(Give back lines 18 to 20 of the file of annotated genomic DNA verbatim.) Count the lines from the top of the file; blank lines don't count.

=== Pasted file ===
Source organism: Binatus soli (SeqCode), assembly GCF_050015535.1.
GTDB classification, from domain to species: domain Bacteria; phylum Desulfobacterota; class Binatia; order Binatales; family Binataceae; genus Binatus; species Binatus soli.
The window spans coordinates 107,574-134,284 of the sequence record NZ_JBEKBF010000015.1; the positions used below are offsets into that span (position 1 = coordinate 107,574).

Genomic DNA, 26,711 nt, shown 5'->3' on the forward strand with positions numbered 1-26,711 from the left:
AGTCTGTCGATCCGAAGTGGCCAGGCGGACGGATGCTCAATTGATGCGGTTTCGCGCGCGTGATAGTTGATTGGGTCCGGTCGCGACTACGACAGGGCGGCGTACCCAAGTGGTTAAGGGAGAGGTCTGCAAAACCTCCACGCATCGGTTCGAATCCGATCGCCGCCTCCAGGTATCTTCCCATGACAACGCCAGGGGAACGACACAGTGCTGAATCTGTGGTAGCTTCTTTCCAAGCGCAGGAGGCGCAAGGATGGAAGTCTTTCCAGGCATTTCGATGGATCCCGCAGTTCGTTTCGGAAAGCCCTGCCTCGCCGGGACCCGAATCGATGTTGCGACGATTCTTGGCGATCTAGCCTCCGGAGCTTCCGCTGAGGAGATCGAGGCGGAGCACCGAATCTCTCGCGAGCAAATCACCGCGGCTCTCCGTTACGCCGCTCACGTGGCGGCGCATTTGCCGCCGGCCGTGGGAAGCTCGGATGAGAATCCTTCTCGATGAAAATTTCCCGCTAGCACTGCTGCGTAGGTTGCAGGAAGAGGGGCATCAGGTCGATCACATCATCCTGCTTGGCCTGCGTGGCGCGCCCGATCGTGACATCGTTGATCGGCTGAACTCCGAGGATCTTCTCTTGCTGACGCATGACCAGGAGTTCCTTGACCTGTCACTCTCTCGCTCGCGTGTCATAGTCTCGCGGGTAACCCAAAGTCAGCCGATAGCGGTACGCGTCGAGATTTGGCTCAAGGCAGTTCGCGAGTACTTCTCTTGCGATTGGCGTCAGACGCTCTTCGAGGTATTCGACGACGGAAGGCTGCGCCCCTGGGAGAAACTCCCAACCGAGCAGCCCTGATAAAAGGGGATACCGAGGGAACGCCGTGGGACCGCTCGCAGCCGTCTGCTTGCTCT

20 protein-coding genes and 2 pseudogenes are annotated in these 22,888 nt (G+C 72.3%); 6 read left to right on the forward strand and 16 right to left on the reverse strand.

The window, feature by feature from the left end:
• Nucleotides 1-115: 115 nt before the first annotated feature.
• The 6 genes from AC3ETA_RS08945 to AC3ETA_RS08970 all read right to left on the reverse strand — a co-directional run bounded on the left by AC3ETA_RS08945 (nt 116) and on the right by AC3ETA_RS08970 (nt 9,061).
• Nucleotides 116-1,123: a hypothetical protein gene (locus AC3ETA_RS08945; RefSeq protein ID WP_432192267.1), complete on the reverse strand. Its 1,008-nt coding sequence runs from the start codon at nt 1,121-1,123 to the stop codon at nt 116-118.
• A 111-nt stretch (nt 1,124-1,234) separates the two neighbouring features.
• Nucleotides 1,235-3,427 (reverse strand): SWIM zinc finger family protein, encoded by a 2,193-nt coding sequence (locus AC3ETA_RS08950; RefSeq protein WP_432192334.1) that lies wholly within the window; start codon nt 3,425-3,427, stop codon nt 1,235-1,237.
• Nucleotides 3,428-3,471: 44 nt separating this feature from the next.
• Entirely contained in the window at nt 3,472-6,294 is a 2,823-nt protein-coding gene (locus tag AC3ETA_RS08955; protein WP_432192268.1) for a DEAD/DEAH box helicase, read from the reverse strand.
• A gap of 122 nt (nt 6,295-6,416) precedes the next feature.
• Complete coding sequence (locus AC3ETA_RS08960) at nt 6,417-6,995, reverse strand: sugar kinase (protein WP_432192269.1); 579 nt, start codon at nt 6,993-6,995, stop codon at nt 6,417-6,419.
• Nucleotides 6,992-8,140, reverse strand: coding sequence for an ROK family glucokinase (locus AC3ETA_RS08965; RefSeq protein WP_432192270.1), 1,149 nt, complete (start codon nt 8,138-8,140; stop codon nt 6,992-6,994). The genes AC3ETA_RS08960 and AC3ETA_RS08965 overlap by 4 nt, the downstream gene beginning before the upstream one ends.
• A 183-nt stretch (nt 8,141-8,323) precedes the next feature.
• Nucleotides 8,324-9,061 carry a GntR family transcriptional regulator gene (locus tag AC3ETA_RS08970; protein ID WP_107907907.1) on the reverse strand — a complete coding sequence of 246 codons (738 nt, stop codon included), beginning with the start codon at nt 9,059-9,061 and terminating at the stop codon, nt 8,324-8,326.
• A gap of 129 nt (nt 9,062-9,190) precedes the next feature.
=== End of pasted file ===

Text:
• A 183-nt stretch (nt 8,141-8,323) precedes the next feature.
• Nucleotides 8,324-9,061 carry a GntR family transcriptional regulator gene (locus tag AC3ETA_RS08970; protein ID WP_107907907.1) on the reverse strand — a complete coding sequence of 246 codons (738 nt, stop codon included), beginning with the start codon at nt 9,059-9,061 and terminating at the stop codon, nt 8,324-8,326.
• A gap of 129 nt (nt 9,062-9,190) precedes the next feature.